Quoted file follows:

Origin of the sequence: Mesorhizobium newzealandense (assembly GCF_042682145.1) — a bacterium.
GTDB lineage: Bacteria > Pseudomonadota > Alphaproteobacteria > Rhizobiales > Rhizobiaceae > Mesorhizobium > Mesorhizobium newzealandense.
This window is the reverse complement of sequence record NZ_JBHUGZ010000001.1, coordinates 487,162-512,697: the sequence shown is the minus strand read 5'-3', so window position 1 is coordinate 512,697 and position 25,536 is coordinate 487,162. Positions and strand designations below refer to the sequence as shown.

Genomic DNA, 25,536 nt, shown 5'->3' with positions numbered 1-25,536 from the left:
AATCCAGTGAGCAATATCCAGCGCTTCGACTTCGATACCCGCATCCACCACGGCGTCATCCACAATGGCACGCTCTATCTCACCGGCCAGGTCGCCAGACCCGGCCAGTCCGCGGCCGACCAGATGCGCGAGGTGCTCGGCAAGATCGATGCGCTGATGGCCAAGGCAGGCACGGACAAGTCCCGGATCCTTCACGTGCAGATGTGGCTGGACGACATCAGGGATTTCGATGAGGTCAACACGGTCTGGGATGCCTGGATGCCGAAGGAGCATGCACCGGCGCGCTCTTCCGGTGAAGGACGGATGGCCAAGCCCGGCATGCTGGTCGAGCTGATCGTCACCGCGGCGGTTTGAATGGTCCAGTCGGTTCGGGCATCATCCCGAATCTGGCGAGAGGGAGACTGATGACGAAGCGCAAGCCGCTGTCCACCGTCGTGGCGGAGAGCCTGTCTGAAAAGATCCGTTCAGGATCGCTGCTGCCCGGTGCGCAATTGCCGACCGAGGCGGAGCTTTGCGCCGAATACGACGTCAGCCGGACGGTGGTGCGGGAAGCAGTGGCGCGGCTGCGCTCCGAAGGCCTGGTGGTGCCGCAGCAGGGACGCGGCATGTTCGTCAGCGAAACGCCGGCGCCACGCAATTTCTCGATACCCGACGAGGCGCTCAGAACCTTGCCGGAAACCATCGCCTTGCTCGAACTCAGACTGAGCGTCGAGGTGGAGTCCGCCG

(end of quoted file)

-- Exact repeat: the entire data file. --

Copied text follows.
Origin of the sequence: Mesorhizobium newzealandense (assembly GCF_042682145.1) — a bacterium.
GTDB lineage: Bacteria > Pseudomonadota > Alphaproteobacteria > Rhizobiales > Rhizobiaceae > Mesorhizobium > Mesorhizobium newzealandense.
This window is the reverse complement of sequence record NZ_JBHUGZ010000001.1, coordinates 487,162-512,697: the sequence shown is the minus strand read 5'-3', so window position 1 is coordinate 512,697 and position 25,536 is coordinate 487,162. Positions and strand designations below refer to the sequence as shown.

Genomic DNA, 25,536 nt, shown 5'->3' with positions numbered 1-25,536 from the left:
AATCCAGTGAGCAATATCCAGCGCTTCGACTTCGATACCCGCATCCACCACGGCGTCATCCACAATGGCACGCTCTATCTCACCGGCCAGGTCGCCAGACCCGGCCAGTCCGCGGCCGACCAGATGCGCGAGGTGCTCGGCAAGATCGATGCGCTGATGGCCAAGGCAGGCACGGACAAGTCCCGGATCCTTCACGTGCAGATGTGGCTGGACGACATCAGGGATTTCGATGAGGTCAACACGGTCTGGGATGCCTGGATGCCGAAGGAGCATGCACCGGCGCGCTCTTCCGGTGAAGGACGGATGGCCAAGCCCGGCATGCTGGTCGAGCTGATCGTCACCGCGGCGGTTTGAATGGTCCAGTCGGTTCGGGCATCATCCCGAATCTGGCGAGAGGGAGACTGATGACGAAGCGCAAGCCGCTGTCCACCGTCGTGGCGGAGAGCCTGTCTGAAAAGATCCGTTCAGGATCGCTGCTGCCCGGTGCGCAATTGCCGACCGAGGCGGAGCTTTGCGCCGAATACGACGTCAGCCGGACGGTGGTGCGGGAAGCAGTGGCGCGGCTGCGCTCCGAAGGCCTGGTGGTGCCGCAGCAGGGACGCGGCATGTTCGTCAGCGAAACGCCGGCGCCACGCAATTTCTCGATACCCGACGAGGCGCTCAGAACCTTGCCGGAAACCATCGCCTTGCTCGAACTCAGACTGAGCGTCGAGGTGGAGTCCGCCG